The Rise of Constellations: Managing the Price Impact
The Satellite Connectivity industry is undergoing a major transformation with the emergence of Non-GEO constellation players. Starlink, OneWeb & mPower are in their advanced stages, and upcoming constellations such as Kuiper, Telesat and others are deploying or planning to deploy competitive products and services targeting existing GEO markets. Resultantly, every addition of Non-GEO offerings in a given region is leading to increased competition, thereby translating into GEO-HTS Satellite capacity pricing adjustments across target applications. According to NSR’s Satellite Capacity Pricing Index, 9th Edition report, all satellite applications witnessed / are witnessing pricing movements in 2022-2023. Aero and Gov/Mil are the two applications that remained relatively stable as the major focus markets for constellation players currently are Consumer Broadband, Backhaul and Enterprise segments.
Starlink has been at the forefront of innovation in the last decade, that has translated into building Starlink services at reduced cost per Mbps. Additionally, the SpaceX & Elon Musk brand value have made it easier for Starlink to generate brand awareness and customer acquisition. In a recent tweet, Starlink posted that it has reached 1.5+ million subscribers worldwide, i.e., adding 0.5 million subscribers in the last five months. These additions include significant churn from GEO players. In Australia, NBN satellite customers are down to 94,000 while 120,000 users signed up for Starlink. The key differentiator between the two services is higher speed & more data and lower cost per Mbps. Incumbents in North America and the EU are also witnessing churn to Starlink. While Starlink continues its primary focus on un/under connected Consumer-class broadband users, OneWeb & mPower are planning to achieve and strongly position in the Satellite Backhaul market with Telco partnerships. According to NSR’s estimations, Consumer Broadband & Satellite Backhaul are the two major opportunity markets and constellation players are efficiently aligning their business models to fill the gaps in these segments.
Capacity Pricing is one of the major attributes that determines downstream pricing with multiple players in the value chain and in turn service penetration. End users seek flexible solutions that resonate with their requirements and budget. Appropriate pricing and solutions are the keys to filling the gaps between end-user expectations and offered services. NSR, in its Satellite Capacity Pricing Index, 9th Edition report noted that capacity pricing for HTS, for both Backhaul and Consumer Broadband, has dropped >50% in the last 6 years. The pace of decline did witness significant resistance during 2022-2023, due primarily and as a result of supply constraints across regions as various programs, GEO & Non-GEO witnessed delays. NSR forecasts HTS Capacity Pricing for Satellite Backhaul to reach $179/Mbps/Month and Consumer Broadband $73/Mbps/Month next year. However, long term, significant pricing pressure resulting into GEO-HTS price erosion is expected as more constellation players enter the market and existing players expand their coverage & portfolios.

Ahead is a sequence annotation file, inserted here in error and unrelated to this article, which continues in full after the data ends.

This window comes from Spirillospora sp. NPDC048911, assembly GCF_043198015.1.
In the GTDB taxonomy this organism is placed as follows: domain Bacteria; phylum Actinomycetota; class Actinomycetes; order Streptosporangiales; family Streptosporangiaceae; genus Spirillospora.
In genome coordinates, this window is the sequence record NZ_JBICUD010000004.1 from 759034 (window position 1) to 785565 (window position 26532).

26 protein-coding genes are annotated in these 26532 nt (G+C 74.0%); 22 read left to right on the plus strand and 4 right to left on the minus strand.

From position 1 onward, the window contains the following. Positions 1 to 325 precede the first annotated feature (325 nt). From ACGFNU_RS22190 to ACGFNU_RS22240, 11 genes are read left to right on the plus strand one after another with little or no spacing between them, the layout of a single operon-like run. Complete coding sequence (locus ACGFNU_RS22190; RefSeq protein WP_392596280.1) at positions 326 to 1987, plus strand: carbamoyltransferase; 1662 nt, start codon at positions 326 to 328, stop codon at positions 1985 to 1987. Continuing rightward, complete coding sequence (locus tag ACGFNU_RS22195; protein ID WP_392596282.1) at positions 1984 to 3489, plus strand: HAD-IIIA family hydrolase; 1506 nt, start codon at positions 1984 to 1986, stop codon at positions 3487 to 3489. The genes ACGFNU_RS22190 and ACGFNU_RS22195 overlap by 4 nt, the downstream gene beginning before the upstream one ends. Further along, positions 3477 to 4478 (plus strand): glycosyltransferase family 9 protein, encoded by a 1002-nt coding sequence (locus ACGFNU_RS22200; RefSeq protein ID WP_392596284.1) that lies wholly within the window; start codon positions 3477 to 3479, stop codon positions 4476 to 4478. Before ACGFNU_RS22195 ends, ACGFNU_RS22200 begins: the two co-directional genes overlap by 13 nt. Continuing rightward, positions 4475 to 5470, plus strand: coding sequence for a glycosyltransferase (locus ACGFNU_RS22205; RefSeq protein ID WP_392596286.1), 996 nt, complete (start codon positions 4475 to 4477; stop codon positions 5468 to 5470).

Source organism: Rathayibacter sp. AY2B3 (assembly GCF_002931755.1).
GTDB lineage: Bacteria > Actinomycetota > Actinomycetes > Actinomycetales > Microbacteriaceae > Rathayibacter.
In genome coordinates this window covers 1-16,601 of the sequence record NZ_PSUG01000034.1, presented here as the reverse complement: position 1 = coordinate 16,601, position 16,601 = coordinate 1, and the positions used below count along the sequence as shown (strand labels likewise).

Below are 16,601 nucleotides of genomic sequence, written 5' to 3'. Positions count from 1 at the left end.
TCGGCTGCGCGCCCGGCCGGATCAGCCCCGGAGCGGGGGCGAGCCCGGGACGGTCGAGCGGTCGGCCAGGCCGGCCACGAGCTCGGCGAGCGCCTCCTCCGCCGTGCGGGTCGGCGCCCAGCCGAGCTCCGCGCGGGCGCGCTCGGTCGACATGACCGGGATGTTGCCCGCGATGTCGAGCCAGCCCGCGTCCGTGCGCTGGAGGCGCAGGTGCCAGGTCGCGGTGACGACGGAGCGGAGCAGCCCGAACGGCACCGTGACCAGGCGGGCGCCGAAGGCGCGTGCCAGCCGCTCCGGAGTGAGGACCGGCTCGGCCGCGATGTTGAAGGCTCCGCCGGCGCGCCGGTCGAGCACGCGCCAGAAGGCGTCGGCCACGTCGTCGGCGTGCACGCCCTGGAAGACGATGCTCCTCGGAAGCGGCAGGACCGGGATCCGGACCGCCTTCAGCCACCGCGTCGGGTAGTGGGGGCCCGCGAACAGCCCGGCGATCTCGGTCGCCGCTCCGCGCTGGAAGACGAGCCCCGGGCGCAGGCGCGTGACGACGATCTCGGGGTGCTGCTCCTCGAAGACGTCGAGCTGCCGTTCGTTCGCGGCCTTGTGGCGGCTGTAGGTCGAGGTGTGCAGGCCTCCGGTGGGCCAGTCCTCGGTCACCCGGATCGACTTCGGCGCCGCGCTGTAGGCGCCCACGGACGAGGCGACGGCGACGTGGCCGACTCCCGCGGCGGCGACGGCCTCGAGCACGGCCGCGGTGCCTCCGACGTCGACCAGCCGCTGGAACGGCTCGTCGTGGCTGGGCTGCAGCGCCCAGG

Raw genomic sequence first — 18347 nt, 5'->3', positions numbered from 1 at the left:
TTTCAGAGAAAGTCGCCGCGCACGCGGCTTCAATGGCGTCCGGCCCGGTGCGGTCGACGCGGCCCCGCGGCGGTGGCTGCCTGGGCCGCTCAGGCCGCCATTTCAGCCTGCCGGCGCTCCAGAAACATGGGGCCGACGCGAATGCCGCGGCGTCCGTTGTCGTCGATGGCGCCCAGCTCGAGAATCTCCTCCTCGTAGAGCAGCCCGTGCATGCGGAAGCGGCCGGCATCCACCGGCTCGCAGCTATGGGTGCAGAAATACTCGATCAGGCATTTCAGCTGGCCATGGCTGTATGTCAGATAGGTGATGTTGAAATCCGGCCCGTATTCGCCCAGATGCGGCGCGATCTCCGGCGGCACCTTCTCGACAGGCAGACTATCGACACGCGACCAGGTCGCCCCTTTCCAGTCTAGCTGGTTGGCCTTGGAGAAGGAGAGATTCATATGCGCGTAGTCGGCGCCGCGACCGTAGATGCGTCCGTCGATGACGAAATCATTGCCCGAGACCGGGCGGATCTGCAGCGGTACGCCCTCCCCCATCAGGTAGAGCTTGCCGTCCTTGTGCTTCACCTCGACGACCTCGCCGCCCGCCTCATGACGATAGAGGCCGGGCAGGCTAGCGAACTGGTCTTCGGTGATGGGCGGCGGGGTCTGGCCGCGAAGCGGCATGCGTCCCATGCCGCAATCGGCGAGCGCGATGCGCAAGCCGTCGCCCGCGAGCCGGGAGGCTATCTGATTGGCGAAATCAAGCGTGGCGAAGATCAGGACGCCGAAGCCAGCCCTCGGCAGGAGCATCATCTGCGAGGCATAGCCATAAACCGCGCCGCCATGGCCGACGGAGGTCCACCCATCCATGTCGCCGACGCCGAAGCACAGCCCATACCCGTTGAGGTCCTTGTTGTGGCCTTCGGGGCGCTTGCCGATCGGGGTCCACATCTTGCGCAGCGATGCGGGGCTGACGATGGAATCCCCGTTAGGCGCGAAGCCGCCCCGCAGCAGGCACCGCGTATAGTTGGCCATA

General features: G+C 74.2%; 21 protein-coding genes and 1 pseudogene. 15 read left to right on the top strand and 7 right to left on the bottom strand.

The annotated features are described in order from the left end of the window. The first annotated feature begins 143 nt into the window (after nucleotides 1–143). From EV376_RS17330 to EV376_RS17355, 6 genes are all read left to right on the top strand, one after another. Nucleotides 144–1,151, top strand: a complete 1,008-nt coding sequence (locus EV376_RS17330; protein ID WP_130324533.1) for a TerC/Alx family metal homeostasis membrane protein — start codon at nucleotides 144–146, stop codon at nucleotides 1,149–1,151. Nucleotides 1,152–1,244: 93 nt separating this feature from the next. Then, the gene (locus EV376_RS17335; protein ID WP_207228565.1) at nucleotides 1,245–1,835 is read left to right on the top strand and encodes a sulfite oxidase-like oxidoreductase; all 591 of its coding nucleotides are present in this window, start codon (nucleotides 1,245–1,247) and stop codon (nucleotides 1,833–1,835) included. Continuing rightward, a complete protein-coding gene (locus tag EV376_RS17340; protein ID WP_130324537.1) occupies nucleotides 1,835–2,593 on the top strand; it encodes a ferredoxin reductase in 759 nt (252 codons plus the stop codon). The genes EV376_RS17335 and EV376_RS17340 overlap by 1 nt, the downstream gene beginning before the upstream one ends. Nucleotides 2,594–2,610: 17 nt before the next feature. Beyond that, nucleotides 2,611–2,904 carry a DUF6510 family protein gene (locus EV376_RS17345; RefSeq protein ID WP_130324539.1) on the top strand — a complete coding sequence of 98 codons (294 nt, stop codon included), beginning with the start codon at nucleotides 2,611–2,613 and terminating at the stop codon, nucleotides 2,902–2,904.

Satellite Communications has a massive opportunity in the Consumer Broadband and Satellite Backhaul markets and hence, both GEO and Non-GEO players are targeting these segments. Capacity pricing, despite declines, remains a constraint for unlocking full market potential. Non-GEO constellation players are targeting this variable by building a leaner supply chain and business model. This is impacting the Capacity and Service pricing of GEO players. NSR expects the trend to accelerate in the coming years as more solutions are added in the mix and customers gain greater bargaining power.
The Bottom Line
GEO players, witnessing pressures from competition are responding by looking into multi-orbit strategies, investing in high density satellites and consolidation. Additionally, operators are adapting their pricing models to offer flexible & affordable solutions, thereby allowing customers to choose the best suited capacity and services for their needs. Will these steps be enough to manage the onslaught coming from NGEOs? These developments are still unfolding and certainly worth watching over time. It is worth noting, however, that with a solid track record, a large installed base that can be scaled, and new technologies GEO-HTS players can leverage, the price challenge can certainly be addressed and/or managed. However, other elements in the competitive landscape in terms of the GEO-NGEO interplay need to be considered in the fast-changing market dynamic.